I've been messing around trying to learn OA welding for some time now and
seem to be stuck. It's for aircraft welding so it neds to be right (thin
steel tubing) but I'm still making a lot of errors and I don't realy
understand why. I can run a fairly nice looking bead around a tube cluster,
but I end up with undercut adjacent to the weld almost every time. At the
moment I'm using some mild steel offcuts about .065 with 1/16th rod. I
believe I have the right tip and it generaly takes me about ten seconds to
get a puddle going so I think I've got the flame OK but I'm still getting
persistent undercut. If I back off the flame at all, I'm not getting a god
weld and if I increase the gas the whoe thing runs away too fast and I have
an even bigger mess.The video I have tells me to keep the flame
perpendicular to the weld and this seems to help keep the metal in front
from getting too hot, but I'm still having problems!
I can post some pics of the welds if anyone thinks that might help..
I'd love to get some real time instruction, but that's not realy an option
where I live...
I'd say to try putting in enough filler to bring the puddle up and move
forward with the heat far enough to let the rear of the puddle freeze.
Move in discrete increments with an adequate amount of filler to cool
the puddle and enough travel to take the heat off it.
Interesting. I was thining it was the exact opposite. Certainly when i use
a thicker rod the problem gets worse, probably because I'm putting too much
energy into gettng the rod melted and I'm overheating the steel. I think my
pace is OK since the weld actually looks pretty good in every other way.
mostly the bead looks good and it's nice and shiny and not pitted, but what
you say makes sense. I'll try iy now and let you know how i got on!
Tried as you suggested, but no luck. some of my welds are perfect, others
are undercut and i really can't see what i'm doing differently on each.
From the beginnning, my routine is this, I set both gasses to about 8 psi
on the regulators. I'm using a #2 tip (can't remember the name of the
torch, it's old, but I'm told it's a good one) I set the acetylene flame so
it just stops smoking and then introduce the oxy until I get the feathered
bit just to the tip of the cone. I'm pretty sure my flame is good since the
welds are nice and shiny.
I then heat the cluster paying particular attention to the tube that has no
edge and then tack the tubes together. Then I heat up the area until it's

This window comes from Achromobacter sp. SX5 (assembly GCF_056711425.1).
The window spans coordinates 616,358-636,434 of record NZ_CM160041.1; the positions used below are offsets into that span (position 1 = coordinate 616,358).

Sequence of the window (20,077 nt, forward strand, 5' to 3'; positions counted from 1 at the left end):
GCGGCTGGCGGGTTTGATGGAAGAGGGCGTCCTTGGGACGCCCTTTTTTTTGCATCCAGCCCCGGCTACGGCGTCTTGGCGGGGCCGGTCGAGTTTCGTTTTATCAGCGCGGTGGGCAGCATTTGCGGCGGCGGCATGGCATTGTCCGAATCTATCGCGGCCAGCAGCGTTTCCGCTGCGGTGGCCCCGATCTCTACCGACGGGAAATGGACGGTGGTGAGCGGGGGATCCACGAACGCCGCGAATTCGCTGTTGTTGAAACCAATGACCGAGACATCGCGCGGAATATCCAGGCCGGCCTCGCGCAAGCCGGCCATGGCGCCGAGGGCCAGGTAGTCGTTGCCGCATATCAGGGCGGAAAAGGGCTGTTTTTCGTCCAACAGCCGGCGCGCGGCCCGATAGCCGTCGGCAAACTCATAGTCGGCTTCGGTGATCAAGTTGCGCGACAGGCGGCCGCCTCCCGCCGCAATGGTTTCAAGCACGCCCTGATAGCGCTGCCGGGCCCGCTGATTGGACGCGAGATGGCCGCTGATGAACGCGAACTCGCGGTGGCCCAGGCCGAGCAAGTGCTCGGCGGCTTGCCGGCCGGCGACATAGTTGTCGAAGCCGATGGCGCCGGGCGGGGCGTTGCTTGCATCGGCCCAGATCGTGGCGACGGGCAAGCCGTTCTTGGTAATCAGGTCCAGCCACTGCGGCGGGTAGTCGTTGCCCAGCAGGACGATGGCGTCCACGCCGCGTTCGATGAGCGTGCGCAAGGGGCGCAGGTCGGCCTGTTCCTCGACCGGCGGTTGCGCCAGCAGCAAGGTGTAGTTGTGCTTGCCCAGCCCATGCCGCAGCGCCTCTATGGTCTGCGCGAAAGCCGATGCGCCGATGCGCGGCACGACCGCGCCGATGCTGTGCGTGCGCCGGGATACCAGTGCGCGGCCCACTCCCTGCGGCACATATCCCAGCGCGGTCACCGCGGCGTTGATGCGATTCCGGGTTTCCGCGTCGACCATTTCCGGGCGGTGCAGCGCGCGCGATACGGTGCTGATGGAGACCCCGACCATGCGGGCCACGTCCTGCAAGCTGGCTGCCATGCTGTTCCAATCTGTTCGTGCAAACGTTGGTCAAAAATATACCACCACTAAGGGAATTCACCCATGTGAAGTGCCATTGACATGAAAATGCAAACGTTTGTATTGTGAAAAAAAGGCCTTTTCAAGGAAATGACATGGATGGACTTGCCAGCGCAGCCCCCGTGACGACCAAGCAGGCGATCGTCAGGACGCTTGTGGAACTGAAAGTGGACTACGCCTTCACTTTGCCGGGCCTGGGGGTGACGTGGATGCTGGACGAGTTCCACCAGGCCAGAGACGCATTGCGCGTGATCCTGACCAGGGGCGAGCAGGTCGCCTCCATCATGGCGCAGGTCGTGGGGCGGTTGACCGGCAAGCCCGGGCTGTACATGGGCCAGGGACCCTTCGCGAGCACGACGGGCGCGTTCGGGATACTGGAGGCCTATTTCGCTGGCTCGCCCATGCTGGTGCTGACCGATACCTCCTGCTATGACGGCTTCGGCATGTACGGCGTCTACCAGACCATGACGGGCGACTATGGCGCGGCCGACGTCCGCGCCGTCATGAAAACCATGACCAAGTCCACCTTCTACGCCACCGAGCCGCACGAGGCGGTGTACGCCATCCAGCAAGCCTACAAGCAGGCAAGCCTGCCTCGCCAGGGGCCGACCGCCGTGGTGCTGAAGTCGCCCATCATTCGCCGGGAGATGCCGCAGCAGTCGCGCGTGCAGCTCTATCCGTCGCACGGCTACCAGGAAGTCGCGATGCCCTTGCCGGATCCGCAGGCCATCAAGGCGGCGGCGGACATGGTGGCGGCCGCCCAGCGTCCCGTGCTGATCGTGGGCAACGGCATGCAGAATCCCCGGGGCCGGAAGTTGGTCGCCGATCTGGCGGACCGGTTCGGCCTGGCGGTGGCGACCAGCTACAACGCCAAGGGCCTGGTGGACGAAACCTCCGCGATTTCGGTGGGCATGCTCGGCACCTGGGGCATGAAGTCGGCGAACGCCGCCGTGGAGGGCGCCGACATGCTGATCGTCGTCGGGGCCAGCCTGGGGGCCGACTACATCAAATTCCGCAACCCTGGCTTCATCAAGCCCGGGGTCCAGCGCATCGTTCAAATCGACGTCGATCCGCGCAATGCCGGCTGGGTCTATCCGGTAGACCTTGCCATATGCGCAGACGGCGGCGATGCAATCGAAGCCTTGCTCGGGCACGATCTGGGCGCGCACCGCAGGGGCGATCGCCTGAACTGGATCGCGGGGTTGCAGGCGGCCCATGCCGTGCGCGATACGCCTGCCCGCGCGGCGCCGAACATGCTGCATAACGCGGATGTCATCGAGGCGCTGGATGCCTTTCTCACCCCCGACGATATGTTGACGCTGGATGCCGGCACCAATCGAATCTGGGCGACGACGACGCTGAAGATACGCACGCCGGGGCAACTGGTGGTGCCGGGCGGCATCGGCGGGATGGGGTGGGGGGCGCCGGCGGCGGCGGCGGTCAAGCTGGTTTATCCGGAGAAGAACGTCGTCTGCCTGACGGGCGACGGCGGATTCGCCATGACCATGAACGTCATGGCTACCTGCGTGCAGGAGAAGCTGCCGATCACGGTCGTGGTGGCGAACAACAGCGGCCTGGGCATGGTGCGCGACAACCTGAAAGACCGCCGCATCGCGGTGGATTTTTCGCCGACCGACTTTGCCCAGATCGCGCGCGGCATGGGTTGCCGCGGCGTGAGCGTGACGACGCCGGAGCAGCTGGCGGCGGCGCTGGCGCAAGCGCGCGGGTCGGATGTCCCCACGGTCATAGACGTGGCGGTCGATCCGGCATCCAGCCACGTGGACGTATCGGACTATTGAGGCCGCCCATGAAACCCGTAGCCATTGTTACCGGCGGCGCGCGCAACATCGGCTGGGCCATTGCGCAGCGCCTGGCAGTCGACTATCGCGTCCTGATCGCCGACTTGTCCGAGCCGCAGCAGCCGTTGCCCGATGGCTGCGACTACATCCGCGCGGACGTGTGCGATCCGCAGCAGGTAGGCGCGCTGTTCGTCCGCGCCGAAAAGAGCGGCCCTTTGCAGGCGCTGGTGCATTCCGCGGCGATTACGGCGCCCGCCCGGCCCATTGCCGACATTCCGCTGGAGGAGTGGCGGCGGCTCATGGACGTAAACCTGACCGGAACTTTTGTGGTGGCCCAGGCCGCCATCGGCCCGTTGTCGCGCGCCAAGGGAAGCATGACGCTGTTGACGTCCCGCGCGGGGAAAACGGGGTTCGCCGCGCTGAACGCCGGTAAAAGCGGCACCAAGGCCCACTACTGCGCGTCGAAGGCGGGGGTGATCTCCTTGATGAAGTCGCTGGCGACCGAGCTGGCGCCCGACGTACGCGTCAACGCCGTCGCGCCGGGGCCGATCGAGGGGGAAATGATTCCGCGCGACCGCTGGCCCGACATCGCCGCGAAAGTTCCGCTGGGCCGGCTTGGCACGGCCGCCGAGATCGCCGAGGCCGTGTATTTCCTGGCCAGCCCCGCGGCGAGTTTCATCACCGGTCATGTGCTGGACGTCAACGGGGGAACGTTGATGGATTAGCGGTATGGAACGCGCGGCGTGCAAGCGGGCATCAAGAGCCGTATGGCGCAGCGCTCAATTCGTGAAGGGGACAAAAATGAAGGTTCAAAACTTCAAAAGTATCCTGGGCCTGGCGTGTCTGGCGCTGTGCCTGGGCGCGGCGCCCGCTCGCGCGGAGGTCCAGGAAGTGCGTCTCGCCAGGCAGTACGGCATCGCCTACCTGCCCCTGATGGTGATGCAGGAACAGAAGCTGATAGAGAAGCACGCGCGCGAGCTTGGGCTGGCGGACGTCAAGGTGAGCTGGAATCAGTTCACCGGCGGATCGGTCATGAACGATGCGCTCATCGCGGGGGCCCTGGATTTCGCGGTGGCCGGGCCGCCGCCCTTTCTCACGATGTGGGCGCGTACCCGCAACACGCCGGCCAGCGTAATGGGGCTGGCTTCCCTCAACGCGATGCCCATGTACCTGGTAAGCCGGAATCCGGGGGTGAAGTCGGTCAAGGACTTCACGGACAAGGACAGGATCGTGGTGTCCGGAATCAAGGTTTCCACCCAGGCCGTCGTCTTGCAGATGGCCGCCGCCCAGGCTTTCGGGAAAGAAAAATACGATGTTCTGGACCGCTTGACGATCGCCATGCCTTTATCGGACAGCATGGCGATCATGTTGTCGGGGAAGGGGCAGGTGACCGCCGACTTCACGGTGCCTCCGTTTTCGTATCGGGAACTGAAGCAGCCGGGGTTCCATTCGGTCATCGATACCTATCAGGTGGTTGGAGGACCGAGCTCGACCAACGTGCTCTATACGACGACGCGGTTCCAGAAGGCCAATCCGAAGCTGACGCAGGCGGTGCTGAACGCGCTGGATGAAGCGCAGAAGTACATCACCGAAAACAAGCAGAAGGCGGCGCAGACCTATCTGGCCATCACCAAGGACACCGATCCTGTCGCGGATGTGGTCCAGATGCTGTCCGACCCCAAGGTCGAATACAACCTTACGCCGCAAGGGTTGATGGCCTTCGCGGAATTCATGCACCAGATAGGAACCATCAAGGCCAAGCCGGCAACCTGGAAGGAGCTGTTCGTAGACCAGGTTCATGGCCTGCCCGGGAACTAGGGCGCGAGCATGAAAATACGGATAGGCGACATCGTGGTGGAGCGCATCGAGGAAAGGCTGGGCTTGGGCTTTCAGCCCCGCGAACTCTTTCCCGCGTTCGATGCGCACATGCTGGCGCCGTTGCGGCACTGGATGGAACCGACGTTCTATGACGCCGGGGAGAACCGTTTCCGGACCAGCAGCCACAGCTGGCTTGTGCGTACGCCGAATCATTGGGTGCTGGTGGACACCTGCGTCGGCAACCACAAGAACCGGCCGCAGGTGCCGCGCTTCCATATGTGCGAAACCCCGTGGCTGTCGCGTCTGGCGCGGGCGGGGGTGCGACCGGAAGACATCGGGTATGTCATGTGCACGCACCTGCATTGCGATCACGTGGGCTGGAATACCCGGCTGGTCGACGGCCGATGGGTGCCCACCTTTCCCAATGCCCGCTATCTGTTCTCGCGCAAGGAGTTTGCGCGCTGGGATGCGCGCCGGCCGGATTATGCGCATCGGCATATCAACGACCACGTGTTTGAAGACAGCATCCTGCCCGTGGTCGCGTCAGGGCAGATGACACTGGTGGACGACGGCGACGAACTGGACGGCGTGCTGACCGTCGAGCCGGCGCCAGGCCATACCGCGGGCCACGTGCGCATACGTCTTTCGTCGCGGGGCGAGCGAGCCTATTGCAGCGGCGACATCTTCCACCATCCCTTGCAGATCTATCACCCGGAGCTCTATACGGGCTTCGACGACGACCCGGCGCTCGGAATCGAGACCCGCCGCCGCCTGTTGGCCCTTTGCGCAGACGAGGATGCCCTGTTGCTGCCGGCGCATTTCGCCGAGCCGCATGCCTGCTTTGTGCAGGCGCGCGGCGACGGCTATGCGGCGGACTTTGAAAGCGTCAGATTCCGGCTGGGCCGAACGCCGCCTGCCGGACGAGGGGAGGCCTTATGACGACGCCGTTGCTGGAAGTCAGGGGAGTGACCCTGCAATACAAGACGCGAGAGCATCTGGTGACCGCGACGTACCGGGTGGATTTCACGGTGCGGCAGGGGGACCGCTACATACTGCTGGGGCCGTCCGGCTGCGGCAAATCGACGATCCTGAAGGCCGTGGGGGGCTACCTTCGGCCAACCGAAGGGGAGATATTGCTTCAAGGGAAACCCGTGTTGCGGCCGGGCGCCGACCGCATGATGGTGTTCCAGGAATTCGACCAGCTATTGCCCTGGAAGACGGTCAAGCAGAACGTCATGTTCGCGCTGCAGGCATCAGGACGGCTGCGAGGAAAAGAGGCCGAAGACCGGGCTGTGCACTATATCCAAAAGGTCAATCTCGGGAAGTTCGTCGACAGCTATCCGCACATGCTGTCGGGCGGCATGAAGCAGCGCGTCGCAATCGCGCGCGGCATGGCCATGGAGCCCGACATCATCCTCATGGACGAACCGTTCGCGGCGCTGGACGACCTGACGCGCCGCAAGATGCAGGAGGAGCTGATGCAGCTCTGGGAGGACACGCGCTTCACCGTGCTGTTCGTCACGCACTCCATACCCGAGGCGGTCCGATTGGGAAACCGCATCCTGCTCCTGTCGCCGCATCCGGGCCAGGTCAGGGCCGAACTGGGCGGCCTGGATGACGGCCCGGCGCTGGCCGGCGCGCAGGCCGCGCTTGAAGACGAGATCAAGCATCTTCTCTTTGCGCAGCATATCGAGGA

orange around where i'm going to begin the weld (right in the "armpit" of
the tube junction) and start with a drop of rod which i work in and then
proceed to lay a bead, using a circular motion on the torch. the bead
usually runs OK, but I find that if i try and feed the rod in more quickly
than I have (1/16 rod) it sticks in the puddle. I've had some success with
weaving the rod vback and forth across the bead, but I find this gives me a
curtainy loking weld that just doesn't look that good and pretty obviously
doesn't have proper penetration. Havein said all of that, the undercut is
tiny, usually, I'd say less than 1/100th of an inch n most of them, but
it's there and can just be seen...
Maybe try without the circular motion on the torch? Try to keep the heat
narrower.. You don't really have to feed "fast", just feed enough for
the puddle to stand up a bit and then move ahead. It sounds like there's
a lot of heat outside the puddle and the puddle is hot enough to erode
at its edge.
Mmm, yes. Is it good practice to pull the torch back a bit, or does that
just spread the heat over a larger area? I think I might be a bit too rigid
n th edistance I'm keeping the flame from the puddle and am building up a
bit to much heat that way.
Have you looked at any of the aircraft welding books/videos? There is a
book and video from the EAA on welding aircraft structures (4130), the
tinman (tinmantech.com) has videos on this too. Also has a rather nifty
torch, the Meco, that is small and is more than capable of handling
If you get a chance, visit Oskosh during the EAA convention at the end
of the month. Workshops twice a day on gas welding, and the tinman has
many demos on welding (mostly geared toward aluminum), plus you can get
the aforementioned videos.
I hope you'll forgive a brief plug:
I run Technical Video Rental. We're now in our third year of renting
out instructional and craft videos online, and delivering them via
first class mail to your door.
We carry videos on welding, machining, working with sheetmetal, etc.
You can see our selection of welding videos at
If there are any questions I can answer, please don't hesitate to write
to me at
Travis J I Corcoran
I think whether pulling the torch back is going to put too much heat to
deal with into the work is going to depend a lot on the joint, some can
take more extra heat than others, but it'll still spread the heat wider
than you might need.. are you getting good work part of the way around
the joint and undercutting in a particular portion?
Again, adding filler rod should cool the puddle- not to the point of
freezing, but to where it stands up a bit and doesn't spread. If the
undercut is occuring after this moment then the puddle has gotten hot
and melted the base metal back. If it's occuring before this then you've
not added enough filler or it's just too hot in the first place.
Keep the blue cone almost touching your puddle- if you're too far back
then you'll be putting a lot of heat outside the puddle. Too small of a
flame will also put a lot of heat into your material, too big of a flame